TORONTO, Nov 10, 2021 – The Ontario Confederation of University Faculty Associations (OCUFA), which represents 17,000 securely and precariously employed faculty, academic librarians, and other academic professionals at Ontario’s universities, stands in solidarity with college faculty across the province as they work to negotiate a new collective agreement.
Represented by the Ontario Public Sector Employees Union (OPSEU), the Colleges of Applied Arts and Technology-Academics (CAAT-A) bargaining team has a strong mandate from its members to seek improvements on workload, working conditions, equity, Indigenization, and intellectual property rights. These concerns are shared by OCUFA’s members and must be adequately addressed by Ontario’s College Employer Council (CEC) to ensure a high-quality, accessible postsecondary education system in Ontario.
Full and partial-load college faculty have worked tirelessly during the pandemic to continue offering high-quality educational experiences to students across the province. Improvements to faculty working conditions and workload mean better learning conditions for students— a central priority for our postsecondary education system.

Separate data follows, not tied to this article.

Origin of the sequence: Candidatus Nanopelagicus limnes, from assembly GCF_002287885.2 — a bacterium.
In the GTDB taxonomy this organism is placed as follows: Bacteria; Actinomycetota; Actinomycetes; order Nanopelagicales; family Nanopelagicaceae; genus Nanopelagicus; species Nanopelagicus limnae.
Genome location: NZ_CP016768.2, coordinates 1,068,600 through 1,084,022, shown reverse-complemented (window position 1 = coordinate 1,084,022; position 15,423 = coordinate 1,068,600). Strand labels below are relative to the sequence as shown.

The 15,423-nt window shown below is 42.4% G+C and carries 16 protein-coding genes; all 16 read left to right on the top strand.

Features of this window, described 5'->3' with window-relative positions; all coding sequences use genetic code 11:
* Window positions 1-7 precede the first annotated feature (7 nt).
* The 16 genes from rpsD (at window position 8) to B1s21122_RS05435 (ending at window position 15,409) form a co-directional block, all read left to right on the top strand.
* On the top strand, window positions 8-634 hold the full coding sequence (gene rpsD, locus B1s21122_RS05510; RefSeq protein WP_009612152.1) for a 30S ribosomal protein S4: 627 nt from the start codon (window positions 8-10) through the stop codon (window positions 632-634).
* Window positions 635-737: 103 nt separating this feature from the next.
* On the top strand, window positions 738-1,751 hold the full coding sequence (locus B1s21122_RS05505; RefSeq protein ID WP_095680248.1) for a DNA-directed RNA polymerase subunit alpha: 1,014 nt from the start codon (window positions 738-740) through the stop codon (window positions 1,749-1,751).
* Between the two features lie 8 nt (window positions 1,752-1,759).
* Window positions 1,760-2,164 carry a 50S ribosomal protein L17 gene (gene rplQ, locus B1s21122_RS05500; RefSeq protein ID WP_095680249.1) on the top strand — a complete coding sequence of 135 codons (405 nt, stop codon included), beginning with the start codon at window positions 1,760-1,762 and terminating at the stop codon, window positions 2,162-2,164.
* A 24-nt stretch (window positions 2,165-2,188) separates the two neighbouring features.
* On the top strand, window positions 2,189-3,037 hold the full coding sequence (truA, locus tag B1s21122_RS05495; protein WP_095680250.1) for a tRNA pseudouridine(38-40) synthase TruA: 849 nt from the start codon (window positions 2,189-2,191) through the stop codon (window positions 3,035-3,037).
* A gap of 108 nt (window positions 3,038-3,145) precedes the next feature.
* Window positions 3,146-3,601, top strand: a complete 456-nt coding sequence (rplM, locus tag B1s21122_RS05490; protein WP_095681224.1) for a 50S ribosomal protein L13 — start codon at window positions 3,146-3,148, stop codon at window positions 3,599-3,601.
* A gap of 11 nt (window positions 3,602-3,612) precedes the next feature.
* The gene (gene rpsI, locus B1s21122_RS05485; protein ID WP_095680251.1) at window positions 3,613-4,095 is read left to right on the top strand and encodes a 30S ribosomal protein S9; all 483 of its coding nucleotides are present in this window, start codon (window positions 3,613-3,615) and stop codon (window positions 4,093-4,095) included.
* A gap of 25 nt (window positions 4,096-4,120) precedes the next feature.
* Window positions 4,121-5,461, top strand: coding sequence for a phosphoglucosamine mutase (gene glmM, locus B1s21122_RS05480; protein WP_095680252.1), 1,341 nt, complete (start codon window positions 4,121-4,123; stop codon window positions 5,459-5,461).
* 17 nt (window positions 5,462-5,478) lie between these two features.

It is disappointing that strong equity provisions and recognition for Indigenous ways of learning, research, and teaching are not a priority for the CEC. It is equally concerning that the individual currently mediating negotiating doesn’t believe these are reasonable priorities for college faculty. These improvements are long overdue in the postsecondary education sector and are an essential part of the province’s commitment to Truth and Reconciliation.
Stronger protection for intellectual property maintains the integrity of the learning experience by preserving good jobs and recognizing the labour and knowledge of faculty who have spent years developing courses, research, and educational materials. We know that these innovations are shared with and greatly benefit the broader community. OCUFA members will continue to support their colleagues at Ontario’s colleges and urge the CEC to negotiate a fair deal that adequately addresses OPSEU CAAT-A’s biggest concerns.
Founded in 1964, OCUFA represents 17,000 faculty, academic librarians, and other academic professionals in 30 member associations across Ontario. It is committed to enhancing the quality of higher education in Ontario and recognizing the outstanding contributions of its members towards creating a world-class university system. For more information, please visit the OCUFA website at www.ocufa.on.ca.
For more information, contact:
Ben Lewis, Communications Lead at 416-306-6033 or email@example.com